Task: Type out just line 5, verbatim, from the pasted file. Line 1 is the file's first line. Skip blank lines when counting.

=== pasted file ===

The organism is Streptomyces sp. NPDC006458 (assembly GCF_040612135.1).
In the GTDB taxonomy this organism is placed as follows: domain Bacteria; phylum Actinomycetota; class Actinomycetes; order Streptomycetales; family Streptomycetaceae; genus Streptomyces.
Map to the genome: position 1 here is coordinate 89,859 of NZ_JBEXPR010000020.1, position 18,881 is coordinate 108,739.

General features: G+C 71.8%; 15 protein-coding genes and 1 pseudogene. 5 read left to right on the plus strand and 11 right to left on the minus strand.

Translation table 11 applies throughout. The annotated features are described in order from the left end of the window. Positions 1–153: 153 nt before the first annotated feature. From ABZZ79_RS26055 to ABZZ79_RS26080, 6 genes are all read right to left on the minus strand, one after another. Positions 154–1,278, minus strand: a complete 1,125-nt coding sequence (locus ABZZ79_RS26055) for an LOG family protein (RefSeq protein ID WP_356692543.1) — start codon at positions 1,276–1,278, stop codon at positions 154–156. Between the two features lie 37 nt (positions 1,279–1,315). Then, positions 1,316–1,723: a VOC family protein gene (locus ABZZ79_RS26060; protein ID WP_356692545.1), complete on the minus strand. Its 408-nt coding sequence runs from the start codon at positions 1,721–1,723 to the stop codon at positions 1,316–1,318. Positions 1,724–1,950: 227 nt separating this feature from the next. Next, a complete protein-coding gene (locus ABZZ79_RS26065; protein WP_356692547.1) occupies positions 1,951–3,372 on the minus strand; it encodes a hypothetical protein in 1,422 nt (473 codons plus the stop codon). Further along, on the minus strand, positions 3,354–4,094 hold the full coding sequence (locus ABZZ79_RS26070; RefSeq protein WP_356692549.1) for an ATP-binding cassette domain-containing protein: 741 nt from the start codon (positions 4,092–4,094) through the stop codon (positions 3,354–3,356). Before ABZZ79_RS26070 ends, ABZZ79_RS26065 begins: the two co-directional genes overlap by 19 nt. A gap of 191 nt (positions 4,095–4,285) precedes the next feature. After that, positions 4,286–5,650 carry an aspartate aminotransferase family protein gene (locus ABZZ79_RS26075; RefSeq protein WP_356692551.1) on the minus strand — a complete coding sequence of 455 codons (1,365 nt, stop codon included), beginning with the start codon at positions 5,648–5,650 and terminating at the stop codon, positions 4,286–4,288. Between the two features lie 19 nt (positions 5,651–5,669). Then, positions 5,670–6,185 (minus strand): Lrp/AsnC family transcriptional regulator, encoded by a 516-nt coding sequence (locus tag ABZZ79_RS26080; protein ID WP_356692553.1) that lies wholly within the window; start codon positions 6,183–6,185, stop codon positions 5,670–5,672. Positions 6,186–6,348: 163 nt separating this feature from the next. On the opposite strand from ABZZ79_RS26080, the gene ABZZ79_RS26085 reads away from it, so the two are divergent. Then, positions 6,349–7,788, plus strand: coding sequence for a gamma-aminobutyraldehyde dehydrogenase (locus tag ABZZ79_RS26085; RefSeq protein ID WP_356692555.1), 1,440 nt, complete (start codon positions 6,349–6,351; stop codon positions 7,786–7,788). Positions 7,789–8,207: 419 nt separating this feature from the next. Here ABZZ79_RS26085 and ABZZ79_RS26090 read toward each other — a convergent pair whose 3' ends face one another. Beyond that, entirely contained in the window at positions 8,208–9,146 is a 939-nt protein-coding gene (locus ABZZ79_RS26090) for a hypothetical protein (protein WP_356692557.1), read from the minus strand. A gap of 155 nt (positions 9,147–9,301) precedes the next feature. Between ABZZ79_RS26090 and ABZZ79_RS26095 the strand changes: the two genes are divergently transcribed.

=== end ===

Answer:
Translation table 11 applies throughout. The annotated features are described in order from the left end of the window. Positions 1–153: 153 nt before the first annotated feature. From ABZZ79_RS26055 to ABZZ79_RS26080, 6 genes are all read right to left on the minus strand, one after another. Positions 154–1,278, minus strand: a complete 1,125-nt coding sequence (locus ABZZ79_RS26055) for an LOG family protein (RefSeq protein ID WP_356692543.1) — start codon at positions 1,276–1,278, stop codon at positions 154–156. Between the two features lie 37 nt (positions 1,279–1,315). Then, positions 1,316–1,723: a VOC family protein gene (locus ABZZ79_RS26060; protein ID WP_356692545.1), complete on the minus strand. Its 408-nt coding sequence runs from the start codon at positions 1,721–1,723 to the stop codon at positions 1,316–1,318. Positions 1,724–1,950: 227 nt separating this feature from the next. Next, a complete protein-coding gene (locus ABZZ79_RS26065; protein WP_356692547.1) occupies positions 1,951–3,372 on the minus strand; it encodes a hypothetical protein in 1,422 nt (473 codons plus the stop codon). Further along, on the minus strand, positions 3,354–4,094 hold the full coding sequence (locus ABZZ79_RS26070; RefSeq protein WP_356692549.1) for an ATP-binding cassette domain-containing protein: 741 nt from the start codon (positions 4,092–4,094) through the stop codon (positions 3,354–3,356). Before ABZZ79_RS26070 ends, ABZZ79_RS26065 begins: the two co-directional genes overlap by 19 nt. A gap of 191 nt (positions 4,095–4,285) precedes the next feature. After that, positions 4,286–5,650 carry an aspartate aminotransferase family protein gene (locus ABZZ79_RS26075; RefSeq protein WP_356692551.1) on the minus strand — a complete coding sequence of 455 codons (1,365 nt, stop codon included), beginning with the start codon at positions 5,648–5,650 and terminating at the stop codon, positions 4,286–4,288. Between the two features lie 19 nt (positions 5,651–5,669). Then, positions 5,670–6,185 (minus strand): Lrp/AsnC family transcriptional regulator, encoded by a 516-nt coding sequence (locus tag ABZZ79_RS26080; protein ID WP_356692553.1) that lies wholly within the window; start codon positions 6,183–6,185, stop codon positions 5,670–5,672. Positions 6,186–6,348: 163 nt separating this feature from the next. On the opposite strand from ABZZ79_RS26080, the gene ABZZ79_RS26085 reads away from it, so the two are divergent. Then, positions 6,349–7,788, plus strand: coding sequence for a gamma-aminobutyraldehyde dehydrogenase (locus tag ABZZ79_RS26085; RefSeq protein ID WP_356692555.1), 1,440 nt, complete (start codon positions 6,349–6,351; stop codon positions 7,786–7,788). Positions 7,789–8,207: 419 nt separating this feature from the next. Here ABZZ79_RS26085 and ABZZ79_RS26090 read toward each other — a convergent pair whose 3' ends face one another. Beyond that, entirely contained in the window at positions 8,208–9,146 is a 939-nt protein-coding gene (locus ABZZ79_RS26090) for a hypothetical protein (protein WP_356692557.1), read from the minus strand. A gap of 155 nt (positions 9,147–9,301) precedes the next feature. Between ABZZ79_RS26090 and ABZZ79_RS26095 the strand changes: the two genes are divergently transcribed.